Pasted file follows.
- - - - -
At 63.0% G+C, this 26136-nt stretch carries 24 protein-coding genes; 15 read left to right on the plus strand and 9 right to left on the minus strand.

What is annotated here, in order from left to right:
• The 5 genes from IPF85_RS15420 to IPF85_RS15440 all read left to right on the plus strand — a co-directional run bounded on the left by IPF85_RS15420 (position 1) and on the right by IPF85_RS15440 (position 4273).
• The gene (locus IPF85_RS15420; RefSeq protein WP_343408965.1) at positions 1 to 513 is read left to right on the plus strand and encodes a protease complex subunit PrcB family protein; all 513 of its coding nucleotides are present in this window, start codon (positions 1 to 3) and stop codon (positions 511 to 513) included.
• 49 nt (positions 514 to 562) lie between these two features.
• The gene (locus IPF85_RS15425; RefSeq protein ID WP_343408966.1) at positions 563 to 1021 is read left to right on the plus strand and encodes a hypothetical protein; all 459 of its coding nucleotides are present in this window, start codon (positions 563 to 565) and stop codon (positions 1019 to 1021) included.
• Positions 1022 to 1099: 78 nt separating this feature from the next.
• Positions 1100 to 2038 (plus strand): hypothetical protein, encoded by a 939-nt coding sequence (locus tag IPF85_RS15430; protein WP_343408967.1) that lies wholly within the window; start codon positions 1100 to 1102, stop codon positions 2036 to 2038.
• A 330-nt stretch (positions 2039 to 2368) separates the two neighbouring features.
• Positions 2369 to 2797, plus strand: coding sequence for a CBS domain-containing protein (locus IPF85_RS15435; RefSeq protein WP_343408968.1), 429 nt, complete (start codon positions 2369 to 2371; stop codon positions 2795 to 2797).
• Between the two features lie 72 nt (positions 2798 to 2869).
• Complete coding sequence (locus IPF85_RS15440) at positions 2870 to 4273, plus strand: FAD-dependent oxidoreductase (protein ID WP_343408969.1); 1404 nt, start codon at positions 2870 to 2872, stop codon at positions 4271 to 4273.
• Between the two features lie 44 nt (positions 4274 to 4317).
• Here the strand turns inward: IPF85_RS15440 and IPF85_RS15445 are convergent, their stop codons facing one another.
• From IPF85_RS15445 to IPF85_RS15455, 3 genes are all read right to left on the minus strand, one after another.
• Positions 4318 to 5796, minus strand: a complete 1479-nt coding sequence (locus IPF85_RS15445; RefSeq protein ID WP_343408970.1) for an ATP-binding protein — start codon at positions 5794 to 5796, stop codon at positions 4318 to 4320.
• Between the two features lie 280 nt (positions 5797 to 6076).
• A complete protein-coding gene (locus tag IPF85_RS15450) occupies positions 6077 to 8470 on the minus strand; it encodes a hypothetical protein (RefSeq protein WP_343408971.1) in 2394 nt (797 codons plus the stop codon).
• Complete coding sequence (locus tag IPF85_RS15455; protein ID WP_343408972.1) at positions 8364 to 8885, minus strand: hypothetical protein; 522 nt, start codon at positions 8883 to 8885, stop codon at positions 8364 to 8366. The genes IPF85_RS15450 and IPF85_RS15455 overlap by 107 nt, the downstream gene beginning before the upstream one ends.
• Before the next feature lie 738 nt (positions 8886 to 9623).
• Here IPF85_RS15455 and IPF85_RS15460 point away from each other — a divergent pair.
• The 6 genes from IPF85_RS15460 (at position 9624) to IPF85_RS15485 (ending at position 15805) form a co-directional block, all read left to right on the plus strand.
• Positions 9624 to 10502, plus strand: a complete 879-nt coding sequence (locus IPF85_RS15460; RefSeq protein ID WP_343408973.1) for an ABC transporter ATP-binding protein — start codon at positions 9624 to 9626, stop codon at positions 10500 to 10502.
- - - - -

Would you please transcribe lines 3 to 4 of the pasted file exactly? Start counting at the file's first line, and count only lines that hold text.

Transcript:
• The 5 genes from IPF85_RS15420 to IPF85_RS15440 all read left to right on the plus strand — a co-directional run bounded on the left by IPF85_RS15420 (position 1) and on the right by IPF85_RS15440 (position 4273).
• The gene (locus IPF85_RS15420; RefSeq protein WP_343408965.1) at positions 1 to 513 is read left to right on the plus strand and encodes a protease complex subunit PrcB family protein; all 513 of its coding nucleotides are present in this window, start codon (positions 1 to 3) and stop codon (positions 511 to 513) included.